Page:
Call us on
Submit your deal

Global

20 May 2019   Investor Insights, Macro, Policy, Global

Brown Brothers Harriman: Emerging Markets Preview for the Week Ahead

EM remains hostage to global trade tensions. Last week’s moves by the US to with regards to Japan, EU, Canada, and Mexico should only be viewed as a change in tactics. China is now the sole focus, but these other trade skirmishes are likely to flare again. We remain negative on EM within this environment.

Brown Brothers Harriman: Emerging Markets Preview for the Week Ahead

EM FX ended last week on a firm note on optimism that a trade deal will be reached. We think that optimism is misplaced and so look for EM weakness to resume this week. Indeed, rhetoric from both sides over the weekend suggest things will get worse before they get better.

Brown Brothers Harriman: Emerging Markets Preview for the Week Ahead

EM FX was whipsawed last week by conflicting Fed views and softer than expected US weekly earnings. We continue to believe that the bar is set very high for a rate cut this year, and that markets have not adjusted accordingly yet. The divergence theme that favors the dollar should come back to the forefront as RBA, RBNZ, and Norges Bank are all likely to deliver dovish holds. Indeed, there are significant risks of rate cuts by the Antipodeans.

Fifty Shades of Green: How are Banks and Investors Approaching ESG?

The world isn’t the only thing heating up. As issues of governance and climate change continue to dominate headlines, financial institutions are facing growing pressure from governments and public opinion alike to integrate Environmental, Social and Governance (ESG) considerations into day-to-day operations – in everything from how they lend or invest to how they run their operational facilities.

Brown Brothers Harriman: Emerging Markets Preview for the Week Ahead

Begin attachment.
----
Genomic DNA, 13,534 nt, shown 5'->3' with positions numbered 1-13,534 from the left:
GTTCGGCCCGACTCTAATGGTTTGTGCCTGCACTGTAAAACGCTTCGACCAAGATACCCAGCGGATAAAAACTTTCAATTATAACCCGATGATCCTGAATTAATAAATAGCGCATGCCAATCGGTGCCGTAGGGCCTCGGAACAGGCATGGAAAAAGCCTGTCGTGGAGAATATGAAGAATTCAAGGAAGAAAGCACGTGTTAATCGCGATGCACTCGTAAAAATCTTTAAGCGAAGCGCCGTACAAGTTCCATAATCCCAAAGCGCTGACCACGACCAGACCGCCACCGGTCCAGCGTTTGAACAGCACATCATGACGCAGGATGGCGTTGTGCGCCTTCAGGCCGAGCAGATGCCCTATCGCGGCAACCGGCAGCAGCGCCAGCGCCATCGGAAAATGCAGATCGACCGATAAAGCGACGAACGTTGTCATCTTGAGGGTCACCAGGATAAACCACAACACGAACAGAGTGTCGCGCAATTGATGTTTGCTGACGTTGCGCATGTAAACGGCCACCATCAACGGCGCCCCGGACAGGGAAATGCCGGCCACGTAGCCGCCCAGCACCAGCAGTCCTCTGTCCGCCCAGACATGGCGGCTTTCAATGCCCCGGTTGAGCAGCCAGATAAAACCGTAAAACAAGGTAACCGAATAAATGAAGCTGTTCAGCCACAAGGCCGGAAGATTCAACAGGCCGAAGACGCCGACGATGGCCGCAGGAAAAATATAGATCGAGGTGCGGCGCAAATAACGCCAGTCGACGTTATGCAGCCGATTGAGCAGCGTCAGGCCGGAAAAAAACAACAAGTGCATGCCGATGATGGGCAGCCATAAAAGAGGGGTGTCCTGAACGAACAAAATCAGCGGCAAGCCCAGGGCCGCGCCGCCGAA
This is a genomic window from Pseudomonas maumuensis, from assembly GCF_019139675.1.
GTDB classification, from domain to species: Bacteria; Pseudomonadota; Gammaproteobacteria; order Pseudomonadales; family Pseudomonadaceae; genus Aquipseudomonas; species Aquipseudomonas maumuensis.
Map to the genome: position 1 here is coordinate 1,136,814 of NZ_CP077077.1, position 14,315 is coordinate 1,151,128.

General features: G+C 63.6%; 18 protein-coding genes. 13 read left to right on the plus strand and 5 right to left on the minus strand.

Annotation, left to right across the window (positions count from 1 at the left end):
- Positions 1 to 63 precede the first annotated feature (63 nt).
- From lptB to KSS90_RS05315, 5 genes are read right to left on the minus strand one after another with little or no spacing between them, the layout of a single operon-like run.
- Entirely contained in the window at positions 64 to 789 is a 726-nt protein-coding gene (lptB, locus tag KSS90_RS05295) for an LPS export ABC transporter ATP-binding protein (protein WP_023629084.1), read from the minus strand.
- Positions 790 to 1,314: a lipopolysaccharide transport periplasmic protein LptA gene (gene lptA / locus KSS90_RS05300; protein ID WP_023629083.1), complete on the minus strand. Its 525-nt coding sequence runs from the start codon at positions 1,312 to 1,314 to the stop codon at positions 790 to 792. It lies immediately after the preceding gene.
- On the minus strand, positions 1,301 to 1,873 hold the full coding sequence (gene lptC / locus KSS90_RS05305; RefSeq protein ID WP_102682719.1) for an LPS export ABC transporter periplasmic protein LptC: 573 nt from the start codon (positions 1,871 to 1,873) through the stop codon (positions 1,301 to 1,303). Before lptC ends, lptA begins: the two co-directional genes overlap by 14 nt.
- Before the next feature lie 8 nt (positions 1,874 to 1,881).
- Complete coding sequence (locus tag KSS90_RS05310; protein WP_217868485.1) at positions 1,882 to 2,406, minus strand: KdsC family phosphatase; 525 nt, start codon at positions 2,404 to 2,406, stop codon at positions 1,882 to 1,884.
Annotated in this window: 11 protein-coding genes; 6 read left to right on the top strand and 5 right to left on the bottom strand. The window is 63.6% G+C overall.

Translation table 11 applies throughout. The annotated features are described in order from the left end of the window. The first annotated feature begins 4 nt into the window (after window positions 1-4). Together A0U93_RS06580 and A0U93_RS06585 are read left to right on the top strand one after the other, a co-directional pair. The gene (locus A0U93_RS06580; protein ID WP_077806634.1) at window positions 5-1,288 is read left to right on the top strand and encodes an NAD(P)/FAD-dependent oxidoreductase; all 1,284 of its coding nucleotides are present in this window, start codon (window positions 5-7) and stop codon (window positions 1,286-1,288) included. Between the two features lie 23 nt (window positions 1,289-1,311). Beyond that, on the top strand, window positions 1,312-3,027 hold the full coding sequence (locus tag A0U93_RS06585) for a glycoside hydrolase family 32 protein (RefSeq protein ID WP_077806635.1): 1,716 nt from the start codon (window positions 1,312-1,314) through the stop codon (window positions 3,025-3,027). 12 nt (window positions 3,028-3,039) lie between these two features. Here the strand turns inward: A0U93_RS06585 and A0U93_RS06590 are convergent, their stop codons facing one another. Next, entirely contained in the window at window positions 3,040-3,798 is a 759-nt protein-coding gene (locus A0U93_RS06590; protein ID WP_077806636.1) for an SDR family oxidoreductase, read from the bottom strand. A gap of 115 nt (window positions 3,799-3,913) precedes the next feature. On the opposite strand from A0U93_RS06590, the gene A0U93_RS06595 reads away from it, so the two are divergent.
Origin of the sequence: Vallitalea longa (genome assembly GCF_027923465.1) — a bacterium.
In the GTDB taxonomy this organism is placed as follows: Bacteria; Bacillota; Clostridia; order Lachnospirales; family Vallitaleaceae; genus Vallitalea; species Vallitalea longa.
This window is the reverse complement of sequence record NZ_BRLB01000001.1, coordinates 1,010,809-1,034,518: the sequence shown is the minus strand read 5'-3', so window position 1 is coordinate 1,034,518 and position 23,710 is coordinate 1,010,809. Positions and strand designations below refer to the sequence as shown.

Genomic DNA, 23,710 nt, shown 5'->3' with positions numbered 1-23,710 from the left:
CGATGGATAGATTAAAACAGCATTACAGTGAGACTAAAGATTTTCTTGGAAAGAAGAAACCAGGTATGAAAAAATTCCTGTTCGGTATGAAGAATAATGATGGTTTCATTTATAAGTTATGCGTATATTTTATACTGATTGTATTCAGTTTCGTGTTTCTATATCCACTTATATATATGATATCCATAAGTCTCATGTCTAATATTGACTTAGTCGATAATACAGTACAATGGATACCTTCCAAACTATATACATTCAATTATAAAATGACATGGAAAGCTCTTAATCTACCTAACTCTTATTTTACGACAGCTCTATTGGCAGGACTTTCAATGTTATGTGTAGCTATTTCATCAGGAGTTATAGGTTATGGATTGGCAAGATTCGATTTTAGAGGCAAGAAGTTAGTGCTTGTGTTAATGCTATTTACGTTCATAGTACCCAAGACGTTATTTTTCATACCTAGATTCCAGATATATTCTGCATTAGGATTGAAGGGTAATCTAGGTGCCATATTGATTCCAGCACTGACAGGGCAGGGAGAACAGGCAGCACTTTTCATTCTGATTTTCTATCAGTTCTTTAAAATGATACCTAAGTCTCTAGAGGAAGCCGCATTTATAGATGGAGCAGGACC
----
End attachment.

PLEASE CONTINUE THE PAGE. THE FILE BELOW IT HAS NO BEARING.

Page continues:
The dollar was firmer against the majors but softer against EM FX last week. This divergence is unlikely to last. Which is giving the true signal? We believe the broad-based dollar rally remains intact due to our constructive view on the US economy. As such, we expect EM FX to resume weakening in the coming days.

China-US Tensions, War with Iran Dominate Medium-Term GCC Risk Landscape

Despite a positive macro outlook, a blend of rapidly rising regional tensions and an evolving trade dispute between China and the US will weigh more heavily than previously thought on the GCC’s economic prospects in the medium term, argues Dr. Nasser Saidi, Founder and President of Nasser Saidi & Associates and Lebanon’s former Minister of Economy.

Eurasia Group: US-China Spat Could Weigh on GCC

Strategically positioned between the US and Asia, the GCC relies heavily on governments and markets in both regions for policy support, investment, and commodities demand. As China and the US double down on opposing trade positions in their pursuit of global economic hegemony, the GCC risks getting caught in the crossfire, according to Ayham Kamel, Practice Head for MENA at Eurasia Group.

Brown Brothers Harriman: Emerging Markets Preview for the Week Ahead

EM got hit hard last week by risk-off sentiment that picked up in the wake of the FOMC meeting. Like the recent ECB decision, markets are rightfully focusing on the global growth implications of the dovish central banks rather than the liquidity implications. The US yield curve briefly inverted last week. If sustained, it would signal a likely US recession in the next 6-24 months. This is hardly conducive to risk and EM assets, which we see remaining under pressure this week.

BBH: EM Sovereign Rating Model for Q2 2019

Brown Brothers Harriman (BBH) have produced the following Emerging Markets (EM) ratings model to assess relative sovereign risk.

Brown Brothers Harriman: Emerging Markets Preview for the Week Ahead

EM FX ended a good week on a strong note, with virtually every currency up against the greenback. The FOMC is likely to send a very dovish message to the markets this week. While this should help EM gain, we note that risk assets generally did not do well after the January FOMC and March ECB meetings. We think that global growth concerns will become more of an issue in the coming days.

 

More Articles

 

Subscribe